Telling Tails

Navigating Your Dog’s Heat Cycle

So your darling little puppy is growing into an adolescent and along with that comes puberty.  Having “the talk” is not necessarily going to help you prevent pregnancy with your female dog so we are here to help.  There are many things to be aware of, and we aim to prepare you for all of it.

To start let’s go through the four stages of the estrus cycle and what they mean for you and your pup.


This is the most apparent stage in the cycle. – Avoid other dogs!

  • Happens for the first time between 6 months and 1 year of age, some large breeds may not start until 18 months-2 years old
  • dog in heat
    Normal vs Enlarged Vulva


    On average a dog will go into Proestrus twice a year. However, some may only go into it only once, and others may go into it quarterly

  • Enlarged, swollen vulva
  • Bloody vaginal discharge (it may be obvious blood or slightly tinted pink)
  • Your dog may be licking her vaginal area more frequently than normal
  • Male dogs start to show attraction
  • Female is not receptive to males at this time
  • Lasts an average of 9 days, but could be anywhere from 0-24 days
  • Estrogen levels will peak, and follicles will develop
  • You may see an increase in signs of stress, aggressive behavior, or sadness/depression
  • You may also see an increase in appetite


This is when your dog is fertile. – Avoid other dogs!

  • The vulva is still enlarged but softens a little
  • A decrease in bloody discharge, it may stop altogether
  • Female is receptive to males, possibly seeking them out or wanting access to outside more frequently
  • Lasts an average of 9 days, but can be anywhere from 4-20 days
  • Estrogen levels are dropping, and progesterone levels are starting to increase (Pyometra can occur as a secondary infection to hormonal changes in the reproductive tract)
  • Increase in urination/marking
  • May be more affectionate than normal
  • Carries tail high and flagging (hello boys!)
  • Willingness to stand and present vulva (tries to put her butt up against things)
  • You may see an increase in signs of stress, aggressive behavior, or sadness/depression


This is the stage where we would see signs of pregnancy.

  • Female is no longer receptive to males
  • Typically lasts for about 2 months
  • Estrogen levels are low; progesterone levels peak 3-4 weeks after Diestrus starts and drop to normal levels by the end of Diestrus- this shift happens regardless of whether a pregnancy happens or not
  • If pregnancy occurred this stage will end with giving birth
  • Pseudo-pregnancy or false pregnancy may occur (this is a serious condition that can affect your dog’s behavior wellness)


The time between Diestrus and the next Proestrus.  When your dog returns to “normal.”

  • The vulva is no longer swollen
  • There is no more vaginal discharge
  • In a healthy dog, this stage will last for an average of 4 months


While your dog is actively in the Proestrus and Estrus stages, you should avoid contact with other dogs (24 days on average).  It only takes seconds for a male to tie off with a female and they have been known to even do it through a fence.

From the first sign of heat (usually enlarged vulva) we recommend keeping your dog home and only going on adventures where she will not be able to interact with other dogs.  Even neutered males can and will attempt to mate; this should be avoided at all costs for the well-being of both dogs.  Implement a crate and rotate plan if you have male dogs in your home, or see if the male dogs can stay with a friend or family member until the entire Proestrus and Estrus stages are complete.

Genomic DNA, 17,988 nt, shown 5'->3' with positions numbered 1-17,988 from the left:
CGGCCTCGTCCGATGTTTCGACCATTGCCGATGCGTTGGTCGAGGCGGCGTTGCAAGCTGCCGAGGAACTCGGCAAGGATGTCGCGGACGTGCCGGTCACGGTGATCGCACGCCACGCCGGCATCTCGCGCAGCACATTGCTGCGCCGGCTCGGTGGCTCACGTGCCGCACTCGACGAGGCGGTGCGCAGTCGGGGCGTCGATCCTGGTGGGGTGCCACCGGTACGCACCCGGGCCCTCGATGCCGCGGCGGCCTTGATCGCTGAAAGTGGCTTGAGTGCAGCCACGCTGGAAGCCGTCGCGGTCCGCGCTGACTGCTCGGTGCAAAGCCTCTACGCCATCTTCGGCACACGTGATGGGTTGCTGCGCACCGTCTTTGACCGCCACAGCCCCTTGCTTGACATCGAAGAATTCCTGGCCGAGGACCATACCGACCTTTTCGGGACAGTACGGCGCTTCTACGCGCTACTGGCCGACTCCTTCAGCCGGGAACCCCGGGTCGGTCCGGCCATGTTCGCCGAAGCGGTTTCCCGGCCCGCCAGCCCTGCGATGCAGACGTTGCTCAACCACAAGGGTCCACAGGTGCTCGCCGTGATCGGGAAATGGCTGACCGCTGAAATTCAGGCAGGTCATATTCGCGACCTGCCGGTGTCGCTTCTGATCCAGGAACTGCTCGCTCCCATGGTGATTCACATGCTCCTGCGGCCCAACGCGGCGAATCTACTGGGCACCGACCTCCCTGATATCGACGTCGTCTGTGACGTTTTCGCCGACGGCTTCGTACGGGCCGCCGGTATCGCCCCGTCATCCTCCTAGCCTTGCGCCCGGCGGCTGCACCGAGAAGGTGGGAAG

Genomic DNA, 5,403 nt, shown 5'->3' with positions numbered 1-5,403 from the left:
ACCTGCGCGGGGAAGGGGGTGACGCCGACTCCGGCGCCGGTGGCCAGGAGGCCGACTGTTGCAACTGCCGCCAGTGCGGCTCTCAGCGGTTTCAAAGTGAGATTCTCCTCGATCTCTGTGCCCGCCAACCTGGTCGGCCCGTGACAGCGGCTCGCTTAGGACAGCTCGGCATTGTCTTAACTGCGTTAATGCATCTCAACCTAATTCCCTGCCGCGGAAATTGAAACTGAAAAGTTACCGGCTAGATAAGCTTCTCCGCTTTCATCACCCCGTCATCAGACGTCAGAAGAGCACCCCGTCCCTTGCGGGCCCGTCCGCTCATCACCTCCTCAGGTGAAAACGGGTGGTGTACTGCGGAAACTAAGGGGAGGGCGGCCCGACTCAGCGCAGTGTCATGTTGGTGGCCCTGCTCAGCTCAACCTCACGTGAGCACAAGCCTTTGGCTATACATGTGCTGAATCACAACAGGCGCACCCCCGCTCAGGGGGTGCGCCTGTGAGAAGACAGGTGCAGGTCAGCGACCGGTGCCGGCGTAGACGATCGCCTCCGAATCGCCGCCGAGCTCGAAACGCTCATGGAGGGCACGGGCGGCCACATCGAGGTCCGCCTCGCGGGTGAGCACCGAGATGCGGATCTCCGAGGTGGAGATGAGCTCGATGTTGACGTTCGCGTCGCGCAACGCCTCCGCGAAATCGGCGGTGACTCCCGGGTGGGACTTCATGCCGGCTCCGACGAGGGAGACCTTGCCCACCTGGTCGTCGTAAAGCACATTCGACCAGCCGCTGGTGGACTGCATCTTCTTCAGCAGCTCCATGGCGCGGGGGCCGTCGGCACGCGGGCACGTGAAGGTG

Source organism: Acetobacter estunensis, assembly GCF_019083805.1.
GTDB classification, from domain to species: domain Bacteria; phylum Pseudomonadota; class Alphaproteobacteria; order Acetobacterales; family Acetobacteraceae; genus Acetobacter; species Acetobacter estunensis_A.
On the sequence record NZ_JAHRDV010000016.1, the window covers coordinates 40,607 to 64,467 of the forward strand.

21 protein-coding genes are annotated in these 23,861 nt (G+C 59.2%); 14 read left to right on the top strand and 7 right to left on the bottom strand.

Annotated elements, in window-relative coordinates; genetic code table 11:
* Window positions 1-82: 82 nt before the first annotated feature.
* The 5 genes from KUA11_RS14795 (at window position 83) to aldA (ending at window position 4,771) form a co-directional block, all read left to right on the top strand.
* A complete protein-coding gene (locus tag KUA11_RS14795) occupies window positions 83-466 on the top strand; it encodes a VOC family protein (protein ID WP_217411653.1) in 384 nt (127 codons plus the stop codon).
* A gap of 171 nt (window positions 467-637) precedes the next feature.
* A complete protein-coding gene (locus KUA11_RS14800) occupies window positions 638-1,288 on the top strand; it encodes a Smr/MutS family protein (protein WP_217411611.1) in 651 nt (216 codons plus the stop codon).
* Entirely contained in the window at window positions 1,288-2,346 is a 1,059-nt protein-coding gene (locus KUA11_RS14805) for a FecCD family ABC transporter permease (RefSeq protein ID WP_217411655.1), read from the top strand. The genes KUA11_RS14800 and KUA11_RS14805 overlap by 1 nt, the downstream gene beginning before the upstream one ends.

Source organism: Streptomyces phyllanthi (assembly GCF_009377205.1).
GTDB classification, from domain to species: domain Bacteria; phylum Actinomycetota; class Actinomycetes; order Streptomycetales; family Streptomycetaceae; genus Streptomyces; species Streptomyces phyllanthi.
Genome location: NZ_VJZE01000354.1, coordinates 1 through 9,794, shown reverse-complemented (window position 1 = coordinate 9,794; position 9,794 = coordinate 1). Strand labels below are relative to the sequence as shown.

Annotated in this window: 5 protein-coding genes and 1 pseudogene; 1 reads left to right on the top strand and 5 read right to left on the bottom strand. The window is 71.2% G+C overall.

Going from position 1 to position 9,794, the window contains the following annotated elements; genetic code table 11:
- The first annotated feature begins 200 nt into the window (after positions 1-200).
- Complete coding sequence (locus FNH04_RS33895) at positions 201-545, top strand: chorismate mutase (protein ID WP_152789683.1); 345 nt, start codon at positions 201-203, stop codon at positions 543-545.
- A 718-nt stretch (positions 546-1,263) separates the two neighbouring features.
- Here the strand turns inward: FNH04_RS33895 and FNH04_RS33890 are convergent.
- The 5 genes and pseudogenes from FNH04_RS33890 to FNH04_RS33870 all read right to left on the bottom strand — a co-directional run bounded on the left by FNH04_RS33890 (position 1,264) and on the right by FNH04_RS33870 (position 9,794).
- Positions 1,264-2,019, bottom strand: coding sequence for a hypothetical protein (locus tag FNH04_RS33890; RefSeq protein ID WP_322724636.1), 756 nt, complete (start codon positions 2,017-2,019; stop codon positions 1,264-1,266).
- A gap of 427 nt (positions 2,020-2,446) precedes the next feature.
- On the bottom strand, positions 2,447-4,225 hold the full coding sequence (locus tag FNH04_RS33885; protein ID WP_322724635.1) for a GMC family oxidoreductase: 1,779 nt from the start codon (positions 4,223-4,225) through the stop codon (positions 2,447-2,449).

Tools to help you survive:

Doggy Diapers– yep this is a must-have item.  I recommend purchasing reusable ones and then inserting human panty liners (they are so much cheaper) into them.  Buy them when your pup is about 6 months old so you can start training her to wear them and keep them on.

Body harness and leash- for secure potty breaks.  If you have a fenced yard a leash is not required, however, be sure to observe every potty break in case a neighbor dog tries to get frisky.  If you feel you have access to dog-free zones for walking you can use a 6 ft. leash or a long line, whatever you feel is safest for the environment.  If you would like to try walking your dog but don’t have access to dog-free zones take her out earlier in the morning or later at night when other people are less likely to be walking their dogs. You could also ask friends and neighbors who do not have dogs if you can come and explore their yards.

Brain games- having a pent-up dog can create a lot of frustration.  Increase your indoor training sessions, add food toys (more than normal), and other food or nose work games into your dog’s daily routine.  Give them more chewy time and practice getting on and off obstacles to help tire your dog mentally and physically.

Crates, ex-pens, and baby gates- These can be used to separate dogs within the same household if needed.  They can also be used to create a diaper-free zone for your dog, this can allow her time to clean herself and get a break from wearing the diaper. Start training your dog to enjoy hanging out in these areas before you need her to do so.  I suggest giving her a food toy or special chewy while she is there to make it more enjoyable.  If you have multiple dogs, do the same chewy/food toy plan with them to get everyone used to the crate and rotate program.

Bathing- For some dogs, especially those with longer hair, I suggest bathing them once the heat is over before taking them back out in public.  This is to ensure no residual scents remain that may attract unwanted attention.

Amber Todd, CPDT-KA, UW-AAB

Owner | Trainer | Behavior Consultant

Embarking Dogs